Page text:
The Domestic Petroleum Council, representing medium to large independent US producers, is warning that the US Minerals Management Service's proposed offshore royalty relief rules fall short of industry's needs.
MMS announced the rules Nov. 29 (OGJ, Newsletter, Dec. 11, 2000). They would continue royalty relief under the 1995 Deepwater Royalty Relief Act for marginal Gulf of Mexico fields, but not those in 200 to 800 m of water.
DPC said relief should be provided in that depth range, although "We are pleased that MMS is moving to encourage deep natural gas activity in shallower Gulf waters and below salt formations. Applying royalty incentives on a lease basis and certain other proposed changes regarding discretionary 4oylaty relief are positive steps."
The association noted MMS explained that automatic royalty relief is not justified in 200-800 m of water because there is a sizeable inventory of unexplored acreage and the infrastructure in those depths is developed sufficiently to make it economic to produce in those water.
But DPC said producers funded a study that concluded there are many more small and medium sized fields in 200-800 m than MMS assumes.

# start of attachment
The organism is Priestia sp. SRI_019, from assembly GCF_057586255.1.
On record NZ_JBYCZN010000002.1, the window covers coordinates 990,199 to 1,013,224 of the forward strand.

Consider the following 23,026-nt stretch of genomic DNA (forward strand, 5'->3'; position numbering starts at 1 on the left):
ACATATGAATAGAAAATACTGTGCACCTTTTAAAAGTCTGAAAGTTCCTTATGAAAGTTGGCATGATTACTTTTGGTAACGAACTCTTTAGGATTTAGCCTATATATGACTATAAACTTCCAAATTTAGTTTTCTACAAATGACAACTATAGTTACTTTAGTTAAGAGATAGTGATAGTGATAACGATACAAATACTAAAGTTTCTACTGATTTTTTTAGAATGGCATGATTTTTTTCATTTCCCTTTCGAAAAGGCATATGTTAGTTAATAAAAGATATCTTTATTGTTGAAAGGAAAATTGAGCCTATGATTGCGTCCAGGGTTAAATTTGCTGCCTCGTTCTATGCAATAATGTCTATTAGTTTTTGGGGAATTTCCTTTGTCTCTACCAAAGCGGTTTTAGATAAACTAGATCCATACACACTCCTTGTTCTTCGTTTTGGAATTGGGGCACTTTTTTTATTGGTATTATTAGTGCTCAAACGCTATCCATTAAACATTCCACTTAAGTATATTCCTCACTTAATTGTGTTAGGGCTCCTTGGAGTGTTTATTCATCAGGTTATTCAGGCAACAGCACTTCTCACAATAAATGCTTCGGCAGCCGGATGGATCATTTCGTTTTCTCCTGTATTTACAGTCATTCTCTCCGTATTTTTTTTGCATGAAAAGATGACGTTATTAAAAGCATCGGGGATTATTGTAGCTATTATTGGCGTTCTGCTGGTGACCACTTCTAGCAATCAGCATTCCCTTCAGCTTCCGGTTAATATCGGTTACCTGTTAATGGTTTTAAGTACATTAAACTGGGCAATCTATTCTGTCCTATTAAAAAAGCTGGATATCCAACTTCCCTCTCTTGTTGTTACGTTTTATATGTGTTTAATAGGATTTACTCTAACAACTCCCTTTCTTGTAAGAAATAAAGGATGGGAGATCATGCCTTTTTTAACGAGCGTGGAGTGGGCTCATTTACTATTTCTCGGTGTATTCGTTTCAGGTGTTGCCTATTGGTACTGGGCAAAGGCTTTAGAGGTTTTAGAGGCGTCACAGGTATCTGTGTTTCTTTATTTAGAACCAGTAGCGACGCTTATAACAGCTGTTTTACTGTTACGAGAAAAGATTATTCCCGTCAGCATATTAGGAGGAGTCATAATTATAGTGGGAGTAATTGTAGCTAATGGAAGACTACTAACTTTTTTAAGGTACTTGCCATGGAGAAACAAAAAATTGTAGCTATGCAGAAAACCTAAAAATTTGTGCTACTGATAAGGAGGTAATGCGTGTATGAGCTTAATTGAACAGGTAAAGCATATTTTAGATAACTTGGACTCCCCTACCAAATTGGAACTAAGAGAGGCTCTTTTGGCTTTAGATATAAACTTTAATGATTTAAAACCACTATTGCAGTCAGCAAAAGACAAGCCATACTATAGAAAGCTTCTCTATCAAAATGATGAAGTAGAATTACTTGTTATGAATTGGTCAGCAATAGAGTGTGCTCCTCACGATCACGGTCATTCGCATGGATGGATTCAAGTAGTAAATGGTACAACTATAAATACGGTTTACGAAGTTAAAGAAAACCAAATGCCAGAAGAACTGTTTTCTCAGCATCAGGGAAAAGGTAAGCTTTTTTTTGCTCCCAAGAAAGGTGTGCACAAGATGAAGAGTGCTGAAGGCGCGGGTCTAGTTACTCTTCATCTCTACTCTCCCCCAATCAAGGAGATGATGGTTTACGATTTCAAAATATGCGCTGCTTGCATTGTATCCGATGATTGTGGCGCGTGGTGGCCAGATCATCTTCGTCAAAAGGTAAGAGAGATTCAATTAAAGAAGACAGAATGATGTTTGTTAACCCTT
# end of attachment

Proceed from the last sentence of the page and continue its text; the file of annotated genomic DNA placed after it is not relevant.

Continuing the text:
William Whitsitt, DPC president, said, "Consequently, we believe the proposed royalty changes would eliminate existing incentives for many marginal fields with resulting reduced leasing, exploration, and production in deep water as more prospects are evaluated as uneconomic."
DPC recommended that MMS and industry should jointly undertake additional modeling or other efforts to narrow their differences of opinion.
Whitsitt said, "In the meantime, we believe that royalty suspension provisions similar to those of the 1995 act should be continued, with addition of price ceiling provisions."
And DPC said MMS should keep in mind the investments industry must make to maintain domestic oil and gas production, and whether the MMS offshore program is competitive with those in other nations.
"It is not readily apparent how, or whether, these considerations were taken into account in formulating the Nov. 29 proposal," Whitsitt said.